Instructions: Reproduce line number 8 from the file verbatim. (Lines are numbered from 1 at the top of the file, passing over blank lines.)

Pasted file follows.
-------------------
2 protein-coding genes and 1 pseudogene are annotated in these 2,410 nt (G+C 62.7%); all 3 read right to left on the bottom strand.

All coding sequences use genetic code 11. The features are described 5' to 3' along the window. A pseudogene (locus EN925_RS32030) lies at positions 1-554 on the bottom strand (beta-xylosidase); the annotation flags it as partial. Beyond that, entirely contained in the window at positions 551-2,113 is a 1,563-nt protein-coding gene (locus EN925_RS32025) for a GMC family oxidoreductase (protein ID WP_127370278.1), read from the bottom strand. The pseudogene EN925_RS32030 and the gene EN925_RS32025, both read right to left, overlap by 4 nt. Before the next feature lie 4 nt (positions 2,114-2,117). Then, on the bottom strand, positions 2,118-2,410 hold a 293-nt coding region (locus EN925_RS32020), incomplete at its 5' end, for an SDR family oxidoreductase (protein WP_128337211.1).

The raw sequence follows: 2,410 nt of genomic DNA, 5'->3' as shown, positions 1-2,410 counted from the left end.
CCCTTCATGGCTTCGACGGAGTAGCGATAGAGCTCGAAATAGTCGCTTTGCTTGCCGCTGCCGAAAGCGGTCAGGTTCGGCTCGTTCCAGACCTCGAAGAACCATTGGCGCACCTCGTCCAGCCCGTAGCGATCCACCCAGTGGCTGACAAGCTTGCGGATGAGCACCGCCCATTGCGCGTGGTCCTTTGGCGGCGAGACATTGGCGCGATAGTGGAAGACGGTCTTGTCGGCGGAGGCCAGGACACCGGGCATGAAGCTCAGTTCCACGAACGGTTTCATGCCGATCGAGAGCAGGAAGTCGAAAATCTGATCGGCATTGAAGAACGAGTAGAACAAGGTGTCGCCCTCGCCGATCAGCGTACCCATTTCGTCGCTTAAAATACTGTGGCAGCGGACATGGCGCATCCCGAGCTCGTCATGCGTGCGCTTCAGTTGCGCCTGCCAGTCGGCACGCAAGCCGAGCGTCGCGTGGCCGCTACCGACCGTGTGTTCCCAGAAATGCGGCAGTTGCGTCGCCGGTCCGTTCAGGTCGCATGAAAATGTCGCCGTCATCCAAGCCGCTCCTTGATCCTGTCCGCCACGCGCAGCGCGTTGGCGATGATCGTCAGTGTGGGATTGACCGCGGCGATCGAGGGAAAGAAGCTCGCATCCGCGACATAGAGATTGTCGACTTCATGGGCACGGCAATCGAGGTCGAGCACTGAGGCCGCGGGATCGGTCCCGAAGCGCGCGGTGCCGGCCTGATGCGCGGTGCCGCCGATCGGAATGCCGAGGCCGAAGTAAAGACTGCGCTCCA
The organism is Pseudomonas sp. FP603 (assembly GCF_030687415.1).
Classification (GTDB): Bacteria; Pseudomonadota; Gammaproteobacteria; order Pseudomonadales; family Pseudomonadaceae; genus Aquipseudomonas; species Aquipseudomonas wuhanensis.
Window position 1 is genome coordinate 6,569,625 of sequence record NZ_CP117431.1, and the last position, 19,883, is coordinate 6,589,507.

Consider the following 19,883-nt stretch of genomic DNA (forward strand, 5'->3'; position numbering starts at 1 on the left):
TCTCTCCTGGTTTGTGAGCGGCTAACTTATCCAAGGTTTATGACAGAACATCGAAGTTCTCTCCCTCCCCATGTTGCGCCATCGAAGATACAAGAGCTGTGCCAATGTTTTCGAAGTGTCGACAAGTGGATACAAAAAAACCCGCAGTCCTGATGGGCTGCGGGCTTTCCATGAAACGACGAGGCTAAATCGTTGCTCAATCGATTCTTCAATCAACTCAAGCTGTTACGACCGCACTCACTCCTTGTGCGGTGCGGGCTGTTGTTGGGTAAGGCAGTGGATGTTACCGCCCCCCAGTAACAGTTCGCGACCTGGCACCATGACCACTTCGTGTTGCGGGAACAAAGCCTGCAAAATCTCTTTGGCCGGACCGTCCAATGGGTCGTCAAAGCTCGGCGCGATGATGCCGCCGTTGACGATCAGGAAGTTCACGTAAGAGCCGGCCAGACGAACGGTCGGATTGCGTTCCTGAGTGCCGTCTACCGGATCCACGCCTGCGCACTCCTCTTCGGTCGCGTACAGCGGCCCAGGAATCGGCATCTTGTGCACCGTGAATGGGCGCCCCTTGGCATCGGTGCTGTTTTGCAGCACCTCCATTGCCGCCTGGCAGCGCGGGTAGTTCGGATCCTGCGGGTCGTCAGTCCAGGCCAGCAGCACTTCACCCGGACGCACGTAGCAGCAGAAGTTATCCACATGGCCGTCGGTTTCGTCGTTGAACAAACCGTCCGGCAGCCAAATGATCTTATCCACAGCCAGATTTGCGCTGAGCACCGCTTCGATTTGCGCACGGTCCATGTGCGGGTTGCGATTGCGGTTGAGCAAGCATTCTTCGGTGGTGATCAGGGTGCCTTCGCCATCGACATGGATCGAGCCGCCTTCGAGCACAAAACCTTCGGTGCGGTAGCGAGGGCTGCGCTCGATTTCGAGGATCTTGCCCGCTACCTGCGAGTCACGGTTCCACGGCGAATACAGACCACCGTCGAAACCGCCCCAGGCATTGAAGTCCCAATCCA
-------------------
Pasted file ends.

Consider the following 19,883-nt stretch of genomic DNA (forward strand, 5'->3'; position numbering starts at 1 on the left):